Language ≥ Math


Image by Chuk Yong from Pixabay

A near-exact replica of your average MTU blackboard.

Maia Barnhart and Weston Early

Welcome back, MTU students! I’m sure you’re all so excited to get to wander the campus again, to gaze adoringly up at the questionably phallic shape of the MEEM and get swept away in the wind vortex of the main paths. It’s a thrilling time of year.

Statistically speaking, you, dear reader, are either a student or professor of one of our wonderful and well-funded STEM programs. This means that you probably work with a fair amount of math. I would even go so far as to wager that you consider math to be rather important. 

Historically speaking, math has been used to describe, communicate, and accurately predict the outcomes of events in the physical world, among other things. Math enables us to properly communicate and predict outcomes of experiments in meaningful ways. Additionally, it builds deeper understandings of why the outcomes are observed. There also exist many branches of mathematics that do not have much, if any, use in the real world and yet still reserve their importance in the education/research division of humanity. We obviously find mathematics and other similar branches of STEM extremely important in order to maintain humanity’s progress towards a prosperous and technologically advanced future, but what would you say if I told you that math isn’t everything? That math cannot, in fact, solve everything?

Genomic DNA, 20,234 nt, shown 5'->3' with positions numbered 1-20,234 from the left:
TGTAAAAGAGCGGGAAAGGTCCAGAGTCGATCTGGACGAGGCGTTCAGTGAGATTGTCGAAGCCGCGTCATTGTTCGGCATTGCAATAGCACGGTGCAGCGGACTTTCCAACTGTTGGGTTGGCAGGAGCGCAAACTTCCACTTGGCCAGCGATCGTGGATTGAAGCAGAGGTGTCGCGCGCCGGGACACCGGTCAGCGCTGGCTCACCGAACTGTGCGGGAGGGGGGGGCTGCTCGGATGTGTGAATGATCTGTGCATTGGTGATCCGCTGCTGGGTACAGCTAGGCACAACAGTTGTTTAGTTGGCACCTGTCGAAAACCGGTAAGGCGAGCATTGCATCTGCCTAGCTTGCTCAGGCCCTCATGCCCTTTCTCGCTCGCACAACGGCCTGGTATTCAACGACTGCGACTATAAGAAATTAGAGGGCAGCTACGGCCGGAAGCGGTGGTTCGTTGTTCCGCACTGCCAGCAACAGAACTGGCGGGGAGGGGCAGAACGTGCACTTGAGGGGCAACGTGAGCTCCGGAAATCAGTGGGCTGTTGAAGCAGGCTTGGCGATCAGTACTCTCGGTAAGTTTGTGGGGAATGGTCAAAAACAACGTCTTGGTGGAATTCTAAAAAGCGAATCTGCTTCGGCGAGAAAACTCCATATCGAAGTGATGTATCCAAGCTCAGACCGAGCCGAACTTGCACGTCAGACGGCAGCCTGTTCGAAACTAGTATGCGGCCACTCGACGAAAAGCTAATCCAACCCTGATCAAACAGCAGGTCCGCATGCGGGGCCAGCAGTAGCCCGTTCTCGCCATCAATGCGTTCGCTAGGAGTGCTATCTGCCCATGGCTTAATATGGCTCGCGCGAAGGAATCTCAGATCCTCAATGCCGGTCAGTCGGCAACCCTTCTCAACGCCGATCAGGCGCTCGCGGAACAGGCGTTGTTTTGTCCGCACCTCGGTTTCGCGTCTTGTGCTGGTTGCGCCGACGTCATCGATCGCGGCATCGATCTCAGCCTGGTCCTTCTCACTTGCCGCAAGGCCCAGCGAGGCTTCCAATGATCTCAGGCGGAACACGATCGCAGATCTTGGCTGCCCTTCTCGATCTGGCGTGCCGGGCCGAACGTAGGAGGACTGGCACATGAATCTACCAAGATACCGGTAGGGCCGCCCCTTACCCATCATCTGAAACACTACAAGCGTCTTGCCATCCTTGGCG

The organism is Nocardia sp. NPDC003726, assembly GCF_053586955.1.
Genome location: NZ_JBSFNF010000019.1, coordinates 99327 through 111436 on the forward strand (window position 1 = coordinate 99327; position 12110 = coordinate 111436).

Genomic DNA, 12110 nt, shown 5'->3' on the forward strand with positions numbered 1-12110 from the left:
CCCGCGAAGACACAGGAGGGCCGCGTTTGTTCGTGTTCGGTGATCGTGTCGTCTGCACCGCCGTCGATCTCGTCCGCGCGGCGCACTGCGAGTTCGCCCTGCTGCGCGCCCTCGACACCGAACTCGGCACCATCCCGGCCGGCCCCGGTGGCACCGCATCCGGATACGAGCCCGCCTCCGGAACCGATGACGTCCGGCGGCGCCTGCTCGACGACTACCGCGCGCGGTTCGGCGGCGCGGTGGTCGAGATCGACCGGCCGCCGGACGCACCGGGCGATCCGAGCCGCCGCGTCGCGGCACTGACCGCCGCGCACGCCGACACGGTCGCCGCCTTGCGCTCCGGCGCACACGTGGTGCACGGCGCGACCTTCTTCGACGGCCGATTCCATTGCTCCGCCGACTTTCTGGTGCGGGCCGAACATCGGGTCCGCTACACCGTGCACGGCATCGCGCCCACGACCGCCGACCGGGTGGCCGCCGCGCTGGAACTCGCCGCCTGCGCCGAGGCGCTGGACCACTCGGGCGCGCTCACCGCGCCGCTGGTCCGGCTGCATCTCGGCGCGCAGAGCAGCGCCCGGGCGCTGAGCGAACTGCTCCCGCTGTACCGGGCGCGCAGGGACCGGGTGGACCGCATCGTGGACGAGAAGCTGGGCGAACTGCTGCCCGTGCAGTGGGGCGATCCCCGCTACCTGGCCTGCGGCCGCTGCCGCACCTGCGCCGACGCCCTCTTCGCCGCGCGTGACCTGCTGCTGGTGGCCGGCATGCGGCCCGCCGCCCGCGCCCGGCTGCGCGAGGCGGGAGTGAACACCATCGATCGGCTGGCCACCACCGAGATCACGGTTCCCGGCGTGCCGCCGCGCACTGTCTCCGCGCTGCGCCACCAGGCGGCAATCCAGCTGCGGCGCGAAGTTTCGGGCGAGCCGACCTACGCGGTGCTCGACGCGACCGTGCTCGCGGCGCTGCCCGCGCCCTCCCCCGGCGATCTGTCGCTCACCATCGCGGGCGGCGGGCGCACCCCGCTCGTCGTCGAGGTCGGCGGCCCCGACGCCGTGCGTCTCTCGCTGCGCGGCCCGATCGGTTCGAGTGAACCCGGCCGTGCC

Want to calculate the energy usage trends of a city and determine how much power needs to be delivered on an hourly basis? Use math. Want to determine the right amount of solvent needed to fully dissolve a compound? Chemistry can help (which is pretty much just math with pictures). Need to figure out how much weight a bridge can hold before experiencing catastrophic failure? Math the hell out of that. Want to bridge cultural divides in order to formulate a global system of communication that can be agreed upon everywhere? MATH. 


This is what we, in the language department, refer to as a joke. Obviously math cannot solve that last one. 

Language has the capacity to solve problems that math can’t even fully describe. Just to be safe though, we’d like to note that we are referring to math as we know it today and for the foreseeable future. Who knows what might happen down the road. However, at this point in time, language can illuminate and resolve issues that cannot be addressed solely mathematically. There is just an undeniable flexibility to linguistic expression which is impossible to recreate mathematically. 

If you disagree with this, please email us at The Lode. We’d love to debate with you!